In recent years, many Great Hearts graduates have started to return to the network to teach. In a new series of interviews, Betsy K. Brown asks these young educators to reflect on their experiences in the classroom and what brought them back.
Nikhil Jandhyala graduated from Anthem Preparatory Academy in 2017. This is his first year teaching Logic, Economics, and Nature of Science at Cicero Preparatory Academy.
BETSY K. BROWN: WHAT IS INSPIRING TO YOU ABOUT EACH SUBJECT YOU TEACH?
Nikhil Jandhyala: Sixth grade science is where I believe wonder is first conceived in the student. The ability for nature to be the teacher allows the student to be immersed first and foremost in the beautiful, then the true and finally the good.
Tenth grade economics is a fascinating subject. My favorite part of teaching that class is the opportunity I have to discuss political and economic philosophy and history.
One of my favorite parts about twelfth grade logic is that it is a foundational class. I feel as though I am going back to the roots of the liberal arts education and unpacking how we truly know things. One of my favorite aspects of that class is when we as a class convert commonly known arguments into a syllogism format.
WHAT INSPIRED YOU TO RETURN TO GREAT HEARTS AFTER COLLEGE?
I believe it is Great Hearts’ mission to produce better human beings and it was Great Hearts that had offered me the opportunity to be a classically-educated individual and, due to that, a better citizen. The reason I wanted to come back to Great Hearts was to offer that same opportunity to other individuals.
HOW HAS BEING A GREAT HEARTS GRADUATE INFORMED THE WAY YOU TEACH?
To experience the Great Hearts curriculum and community as a student is wonderful. To then have the opportunity to return and teach at that very institution is a great joy of its own. I have been able to put myself in the shoes of the student to best cultivate a wonder and joy for the subjects they are learning. Further, by constantly reflecting on my days as a student, I am more capable of offering the best kind of advice to students and parents who are at various stages of the Great Hearts education.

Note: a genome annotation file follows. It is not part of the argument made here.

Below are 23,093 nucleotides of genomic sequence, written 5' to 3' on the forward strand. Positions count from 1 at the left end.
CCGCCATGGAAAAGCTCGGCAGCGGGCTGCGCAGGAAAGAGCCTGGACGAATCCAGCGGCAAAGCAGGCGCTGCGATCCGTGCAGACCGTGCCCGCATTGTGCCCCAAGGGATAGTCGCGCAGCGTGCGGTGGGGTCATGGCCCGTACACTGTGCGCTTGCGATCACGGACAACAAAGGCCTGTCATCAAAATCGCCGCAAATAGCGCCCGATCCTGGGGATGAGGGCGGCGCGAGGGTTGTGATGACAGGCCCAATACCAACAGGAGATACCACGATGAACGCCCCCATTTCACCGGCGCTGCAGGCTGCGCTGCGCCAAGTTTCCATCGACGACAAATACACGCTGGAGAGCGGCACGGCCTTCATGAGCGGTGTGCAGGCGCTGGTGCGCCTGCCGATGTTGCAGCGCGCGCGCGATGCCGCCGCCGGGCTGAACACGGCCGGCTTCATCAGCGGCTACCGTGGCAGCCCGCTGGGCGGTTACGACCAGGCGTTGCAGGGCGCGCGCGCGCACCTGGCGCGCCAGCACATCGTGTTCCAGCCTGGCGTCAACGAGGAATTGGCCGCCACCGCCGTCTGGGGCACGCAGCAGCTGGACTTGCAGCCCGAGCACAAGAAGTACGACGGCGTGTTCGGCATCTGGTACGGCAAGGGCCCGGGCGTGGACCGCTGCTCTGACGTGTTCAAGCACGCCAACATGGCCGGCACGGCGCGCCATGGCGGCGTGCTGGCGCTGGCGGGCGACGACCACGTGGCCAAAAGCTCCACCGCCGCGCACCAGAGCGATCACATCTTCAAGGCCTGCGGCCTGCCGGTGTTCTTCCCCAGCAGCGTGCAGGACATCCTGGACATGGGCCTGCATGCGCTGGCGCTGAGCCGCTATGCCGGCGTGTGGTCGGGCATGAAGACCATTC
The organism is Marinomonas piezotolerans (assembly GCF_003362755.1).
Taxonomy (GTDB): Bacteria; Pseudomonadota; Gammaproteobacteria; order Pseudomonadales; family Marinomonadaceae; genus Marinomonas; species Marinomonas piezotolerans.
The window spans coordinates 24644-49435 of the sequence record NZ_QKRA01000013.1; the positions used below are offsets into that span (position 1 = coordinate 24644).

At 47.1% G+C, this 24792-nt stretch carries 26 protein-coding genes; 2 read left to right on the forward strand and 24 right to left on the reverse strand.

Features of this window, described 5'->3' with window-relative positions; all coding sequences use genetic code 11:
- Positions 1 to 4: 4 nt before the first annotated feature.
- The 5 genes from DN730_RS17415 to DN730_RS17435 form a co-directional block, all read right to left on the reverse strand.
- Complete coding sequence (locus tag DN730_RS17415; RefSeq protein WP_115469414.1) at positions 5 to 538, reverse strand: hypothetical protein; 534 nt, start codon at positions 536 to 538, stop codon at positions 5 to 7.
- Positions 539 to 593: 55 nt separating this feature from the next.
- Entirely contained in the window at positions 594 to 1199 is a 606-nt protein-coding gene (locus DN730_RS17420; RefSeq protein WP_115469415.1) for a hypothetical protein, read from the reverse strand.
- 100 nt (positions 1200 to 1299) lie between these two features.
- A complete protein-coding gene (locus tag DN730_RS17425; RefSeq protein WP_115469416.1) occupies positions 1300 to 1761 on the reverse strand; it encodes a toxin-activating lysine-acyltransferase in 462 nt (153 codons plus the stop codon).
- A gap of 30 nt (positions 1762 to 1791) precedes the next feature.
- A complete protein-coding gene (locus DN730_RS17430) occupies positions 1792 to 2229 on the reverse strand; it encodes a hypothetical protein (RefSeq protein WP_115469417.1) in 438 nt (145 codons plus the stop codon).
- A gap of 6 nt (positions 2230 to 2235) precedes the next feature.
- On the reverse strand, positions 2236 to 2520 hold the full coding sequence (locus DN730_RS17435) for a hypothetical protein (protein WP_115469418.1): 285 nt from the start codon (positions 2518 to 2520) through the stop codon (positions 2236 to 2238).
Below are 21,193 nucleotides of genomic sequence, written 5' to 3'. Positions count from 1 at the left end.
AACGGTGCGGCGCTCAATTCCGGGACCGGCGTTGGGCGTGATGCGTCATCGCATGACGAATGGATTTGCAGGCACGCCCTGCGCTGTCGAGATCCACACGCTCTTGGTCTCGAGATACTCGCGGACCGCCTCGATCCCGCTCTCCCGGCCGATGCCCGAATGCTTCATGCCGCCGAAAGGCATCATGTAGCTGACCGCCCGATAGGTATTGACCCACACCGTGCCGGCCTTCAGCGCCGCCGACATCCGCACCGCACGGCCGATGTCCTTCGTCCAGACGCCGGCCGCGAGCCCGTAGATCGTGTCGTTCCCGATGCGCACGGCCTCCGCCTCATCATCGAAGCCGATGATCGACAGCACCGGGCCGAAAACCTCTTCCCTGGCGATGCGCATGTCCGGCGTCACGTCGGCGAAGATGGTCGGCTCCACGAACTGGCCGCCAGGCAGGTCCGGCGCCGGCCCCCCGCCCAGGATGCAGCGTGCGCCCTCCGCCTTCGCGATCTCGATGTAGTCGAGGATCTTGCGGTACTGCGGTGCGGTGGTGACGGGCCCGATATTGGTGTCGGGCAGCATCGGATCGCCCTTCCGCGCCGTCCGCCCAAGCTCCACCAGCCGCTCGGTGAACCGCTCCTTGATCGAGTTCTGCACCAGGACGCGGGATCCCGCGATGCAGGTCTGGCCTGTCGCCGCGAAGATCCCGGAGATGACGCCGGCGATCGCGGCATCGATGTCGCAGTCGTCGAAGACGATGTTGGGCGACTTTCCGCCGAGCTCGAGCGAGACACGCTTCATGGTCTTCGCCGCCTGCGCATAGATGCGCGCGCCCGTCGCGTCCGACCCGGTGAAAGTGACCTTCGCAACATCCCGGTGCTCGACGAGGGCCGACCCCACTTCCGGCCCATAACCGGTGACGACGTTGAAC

WHAT IS SOMETHING YOU EXPERIENCED AS A GREAT HEARTS STUDENT THAT YOU NOW STRIVE TO INCORPORATE AS A TEACHER?
While I primarily experienced an intellectual formation, I simultaneously received a formation of character as well. The habit towards the good and the true in the classroom is only built by having those teachers most disposed to the virtuous life. By having the kinds of teachers I did, I was able to reflect not only on the truth, but on the goodness in myself as a human being. As a teacher, I strive to not only derive an excellence in each student in each subject that I teach, but to harness the subject’s ability to set the student in the right direction towards the acquisition of virtue.
WHAT HAS CHANGED ABOUT GREAT HEARTS IN YOUR EXPERIENCE OVER THE YEARS? WHAT HAS STAYED THE SAME?
The structure of Great Hearts rests on the principles of Truth, Goodness and Beauty. Every day I teach, it is evident to me that teachers in the classroom strive to set those principles in their respective classes. When I was a Great Hearts student, the class was comfortably small, and the unique experience of an instructor teaching a few students in a small-school setting created the most feasible option of aligning the school with the universal mission. It is my belief that the Great Hearts ethos is protected in an environment similar to that. Though this is the case, it is also true that the Great Hearts charter has grown and is growing to a size much greater than that. While it is crucial for Great Hearts to reach various communities, it is important to not forget where we started lest those principles and that ethos are forgotten too.